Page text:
The transition to the Messianic Age is called the birth pangs of the Messiah. The birth of a redeemed Messianic world may be the result of easy or difficult labor. If everyone would simply live according to the moral teachings of his or her religious tradition, we would ourselves bring about the Messianic Age. But, if we will not do it voluntarily, it will come through social and political upheavals, worldwide conflicts, and generation gaps. The Messiah refers to an agent of God who helps bring about this transformation.  

The Jewish tradition teaches that this agent of God (and there will be three or four such agents) will be a human being, with great spiritual leadership qualities similar to Prophets Moses or Mohammed. For Jews, the Messianic hope helped them to survive many years of oppression and evil. For Christian and Muslims the Messianic hope will be the second coming of Jesus/the Mahdi, leading up to God’s Judgement Day vindication for righteous believers; and the establishment of God’s kingdom on Earth… 

The arrival of the Messianic Age is what’s really important, not the specific personality of the agents who bring it about since they are simply the instruments of God, who ultimately is the real Redeemer.  

These improvements in human health are unprecedented in human history.  Truly we will be coming close to Isaiah’s prophecy, “One who dies at 100 years shall be reckoned a youth, and one who fails to reach 100 shall be reckoned accursed.”  (65:20) such radical change will necessitate major changes in the way we think and act when faced with decisions about life and death. 

Yet who among us would want to return to the high mortality rates and early deaths of previous centuries? The challenges we now face are not those of survival, but of opportunity. The fulfillment of Isaiah’s prophecy has thus gone un-noticed and uncelebrated.  But even when the events are rapid and dramatic, people rarely connect them to their Messianic significance for very long.  

The amazing rescue of 15,000 Ethiopian Jews in an airlift lasting less than 48 hours stirred and inspired people for a few weeks. Subsequently, the difficult problems the newcomers faced (similar to those of the 900,000 recent Soviet immigrants) occupied the Jewish media.  

Now both are taken for granted.  The miracle has become routine.  But if you had told the Jews of Ethiopia two generations ago that they would someday all fly to Israel in a giant silver bird, they could only conceive of this as a Messianic miracle.  

If you had told Soviet Jews a generation ago that the Communist regime would collapse, the Soviet Empire disintegrate, and hundreds of thousands of Soviet Jews would emigrate to Israel, they would have conceived it only as a Messianic dream.  

In our own generation therefore we have seen the dramatic fulfillment of Isaiah’s prophecy:  “I will bring your offspring from the (Middle) East and gather you from the (European) West.  To the North (Russia) I will say ‘give them up’ and to the South (Ethiopia) ‘do not hold them’.  Bring my sons from far away, my daughters from the end of the earth.” (43:5-6)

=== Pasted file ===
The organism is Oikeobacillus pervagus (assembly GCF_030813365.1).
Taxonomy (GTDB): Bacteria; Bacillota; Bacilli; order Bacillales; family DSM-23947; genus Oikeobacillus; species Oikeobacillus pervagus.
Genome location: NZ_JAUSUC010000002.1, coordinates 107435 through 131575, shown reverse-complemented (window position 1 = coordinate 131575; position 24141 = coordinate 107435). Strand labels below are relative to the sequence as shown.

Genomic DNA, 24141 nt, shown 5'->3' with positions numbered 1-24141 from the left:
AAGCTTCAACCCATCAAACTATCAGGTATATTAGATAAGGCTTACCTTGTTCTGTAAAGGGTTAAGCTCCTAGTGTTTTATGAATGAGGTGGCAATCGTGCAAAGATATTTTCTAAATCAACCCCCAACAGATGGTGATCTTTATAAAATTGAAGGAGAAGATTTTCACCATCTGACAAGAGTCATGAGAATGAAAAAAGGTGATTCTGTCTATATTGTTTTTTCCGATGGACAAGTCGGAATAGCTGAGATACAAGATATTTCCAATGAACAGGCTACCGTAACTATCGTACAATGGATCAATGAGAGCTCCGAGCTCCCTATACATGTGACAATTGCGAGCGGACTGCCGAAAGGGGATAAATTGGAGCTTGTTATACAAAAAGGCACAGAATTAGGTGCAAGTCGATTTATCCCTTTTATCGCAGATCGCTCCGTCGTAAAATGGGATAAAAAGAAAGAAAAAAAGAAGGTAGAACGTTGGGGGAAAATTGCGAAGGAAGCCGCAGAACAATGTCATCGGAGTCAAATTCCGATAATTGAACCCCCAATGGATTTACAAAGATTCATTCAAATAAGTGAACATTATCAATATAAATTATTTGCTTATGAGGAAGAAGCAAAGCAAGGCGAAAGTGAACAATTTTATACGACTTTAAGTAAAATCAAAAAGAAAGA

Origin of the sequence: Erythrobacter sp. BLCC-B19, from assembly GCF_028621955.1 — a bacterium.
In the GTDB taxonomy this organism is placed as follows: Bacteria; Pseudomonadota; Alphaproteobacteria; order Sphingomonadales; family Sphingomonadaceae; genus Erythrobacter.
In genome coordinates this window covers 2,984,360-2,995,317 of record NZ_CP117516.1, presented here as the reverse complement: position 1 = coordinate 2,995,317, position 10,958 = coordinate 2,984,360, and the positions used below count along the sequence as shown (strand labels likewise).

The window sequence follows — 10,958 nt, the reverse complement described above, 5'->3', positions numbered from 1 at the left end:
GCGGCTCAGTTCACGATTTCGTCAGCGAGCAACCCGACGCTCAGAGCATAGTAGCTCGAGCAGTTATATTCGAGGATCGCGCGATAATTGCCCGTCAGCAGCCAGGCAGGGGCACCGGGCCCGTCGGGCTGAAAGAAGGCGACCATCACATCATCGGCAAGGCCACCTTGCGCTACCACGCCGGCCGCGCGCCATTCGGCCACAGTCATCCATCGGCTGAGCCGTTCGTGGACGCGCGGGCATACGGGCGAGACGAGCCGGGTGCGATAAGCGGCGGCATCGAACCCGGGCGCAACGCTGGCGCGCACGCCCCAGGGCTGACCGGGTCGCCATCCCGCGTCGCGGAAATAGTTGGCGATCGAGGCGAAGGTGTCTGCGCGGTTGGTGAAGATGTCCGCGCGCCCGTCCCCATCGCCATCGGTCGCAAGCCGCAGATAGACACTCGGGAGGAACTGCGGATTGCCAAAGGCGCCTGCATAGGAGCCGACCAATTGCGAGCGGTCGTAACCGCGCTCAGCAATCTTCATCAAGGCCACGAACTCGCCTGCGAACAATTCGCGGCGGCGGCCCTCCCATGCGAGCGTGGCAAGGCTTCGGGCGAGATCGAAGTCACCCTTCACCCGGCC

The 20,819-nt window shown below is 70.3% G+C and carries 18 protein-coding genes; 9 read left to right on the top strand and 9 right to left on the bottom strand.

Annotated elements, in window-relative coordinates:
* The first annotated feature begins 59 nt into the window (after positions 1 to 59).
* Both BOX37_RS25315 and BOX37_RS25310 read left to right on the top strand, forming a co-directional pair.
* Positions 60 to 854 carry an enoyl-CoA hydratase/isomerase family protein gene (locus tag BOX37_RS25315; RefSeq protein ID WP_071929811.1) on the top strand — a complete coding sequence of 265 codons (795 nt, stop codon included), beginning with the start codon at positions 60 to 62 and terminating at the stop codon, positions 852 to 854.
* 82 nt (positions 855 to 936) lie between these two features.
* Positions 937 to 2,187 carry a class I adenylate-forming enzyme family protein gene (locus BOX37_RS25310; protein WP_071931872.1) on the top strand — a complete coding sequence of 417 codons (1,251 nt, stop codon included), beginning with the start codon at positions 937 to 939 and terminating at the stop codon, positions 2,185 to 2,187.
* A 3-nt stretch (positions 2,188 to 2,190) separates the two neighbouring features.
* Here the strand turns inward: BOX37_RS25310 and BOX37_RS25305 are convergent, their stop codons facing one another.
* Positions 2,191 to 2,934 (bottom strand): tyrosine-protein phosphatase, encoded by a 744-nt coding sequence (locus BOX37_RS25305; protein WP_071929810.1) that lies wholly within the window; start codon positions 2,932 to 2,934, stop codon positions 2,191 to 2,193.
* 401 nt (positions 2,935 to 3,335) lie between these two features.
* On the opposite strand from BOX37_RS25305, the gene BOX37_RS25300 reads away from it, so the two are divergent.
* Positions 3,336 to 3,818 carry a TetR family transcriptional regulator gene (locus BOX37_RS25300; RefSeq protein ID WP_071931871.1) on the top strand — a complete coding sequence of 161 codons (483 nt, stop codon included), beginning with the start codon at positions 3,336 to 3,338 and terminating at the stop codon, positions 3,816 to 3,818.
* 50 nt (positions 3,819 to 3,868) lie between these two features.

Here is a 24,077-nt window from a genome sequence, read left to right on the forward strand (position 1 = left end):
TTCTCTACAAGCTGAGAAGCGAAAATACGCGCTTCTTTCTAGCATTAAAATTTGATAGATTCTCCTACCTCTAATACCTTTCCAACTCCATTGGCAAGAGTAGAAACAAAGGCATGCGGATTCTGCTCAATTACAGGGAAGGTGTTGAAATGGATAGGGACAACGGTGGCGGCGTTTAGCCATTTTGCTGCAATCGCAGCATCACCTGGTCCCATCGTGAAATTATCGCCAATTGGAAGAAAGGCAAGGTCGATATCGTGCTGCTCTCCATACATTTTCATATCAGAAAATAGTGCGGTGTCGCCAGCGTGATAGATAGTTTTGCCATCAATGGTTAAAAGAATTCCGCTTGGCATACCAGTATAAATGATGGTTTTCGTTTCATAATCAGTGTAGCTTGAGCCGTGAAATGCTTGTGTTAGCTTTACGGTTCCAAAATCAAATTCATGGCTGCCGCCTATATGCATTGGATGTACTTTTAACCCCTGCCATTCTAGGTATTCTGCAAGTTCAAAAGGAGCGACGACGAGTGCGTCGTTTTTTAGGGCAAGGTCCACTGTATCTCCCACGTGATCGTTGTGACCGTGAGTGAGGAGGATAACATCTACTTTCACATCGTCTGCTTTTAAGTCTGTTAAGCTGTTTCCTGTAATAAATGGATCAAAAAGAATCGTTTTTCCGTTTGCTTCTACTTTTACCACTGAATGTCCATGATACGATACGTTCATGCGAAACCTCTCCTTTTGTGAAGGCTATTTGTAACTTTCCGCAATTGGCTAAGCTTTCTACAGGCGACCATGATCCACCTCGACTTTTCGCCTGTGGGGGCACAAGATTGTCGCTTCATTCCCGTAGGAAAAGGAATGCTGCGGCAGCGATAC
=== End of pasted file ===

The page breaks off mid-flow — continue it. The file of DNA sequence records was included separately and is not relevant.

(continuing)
In 1948 only six percent of a global Jewish population of 11.5 million lived in Israel. Today 45% of the world’s 14.7 million Jews reside in the Jewish state. 

Isn’t it amazing how people adjust to living in a radically new world and forget the past.  Indeed, the Prophet Isaiah himself said, “Behold, I create a new Heaven and a new Earth, and former things shall not be remembered.”  (65:17)

Where does the Messiah fit in with all of this?  He will still have lots to do when he arrives.  Most Orthodox Jews would not commit themselves to any individual as a Messiah unless he successfully rebuilds the ancient Temple in Jerusalem, fulfilling the prophecy of Zachariah, “He shall build the Temple of the Lord, and he shall bear the glory, he shall sit on the throne and rule, there shall be a priest before the throne, and peaceful counsel will exist between both of them.”  (6:13)  

Now that a large part of the Jewish people have returned to the Land of  Israel, and resurrected a Jewish State, one might think that rebuilding a temple of the site where Solomon originally built one almost 3,000 years ago, would be relatively simple.  

And it would, except for the fact that a Muslim Shrine presently occupies the site called, The Dome of the Rock.  Often erroneously called the Mosque of Omar, it is not a mosque and it was not built by Omar.  It was built in 691 by Abd-Al-Malik and it is regarded by Muslims as the third holiest site in the world.  Any attempt to replace the Dome of the Rock would provoke a Muslim Holy War of cataclysmic proportions.  

There is, however, a lot of vacant land on the Temple Mount, and a small 3D digital broadcast Jewish house of worship could be built near the Dome of the Rock; provided the Muslims would cooperate.  

Most observers agree that anyone who could arrange such Jewish-Muslim cooperation would really be the Messianic Ruler of Peace (Isaiah 9:5)  Christian support for such a cooperative venture would also be very important, and anyone who can bring Jews, Christians and Muslims together in mutual respect and cooperation would surely fulfill the greatest of all Messianic predictions: “They shall beat their swords into plowshares and their spears into pruning knives; nation shall not take up sword against nation, they shall never again teach war.”  (Isaiah 2:4)  

Perhaps the Abraham Accords in the Mid-East will start a swing towards optimism and the fulfillment of another prophecy of Isaiah: “In that day there will be a highway from Egypt to Assyria. The Assyrians will go to Egypt, and the Egyptians to Assyria. The Egyptians and Assyrians will worship together. On that day Israel  will join a three-party alliance with Egypt and Assyria, a blessing upon the heart. The LORD of Hosts will bless them saying, “Blessed be Egypt My people, Assyria My handiwork, and Israel My inheritance.”…(Isaiah 19:23-5)

If each ethnic people truly follows the best of  its own religious teachings the Messiah will surely have arrived, and God’s Kingdom will be established.

Rabbi Allen S. Maller

Allen Maller retired in 2006 after 39 years as Rabbi of Temple Akiba in Culver City, Calif. He is the author of an introduction to Jewish mysticism. God. Sex and Kabbalah and editor of the Tikun series of High Holy Day prayerbooks.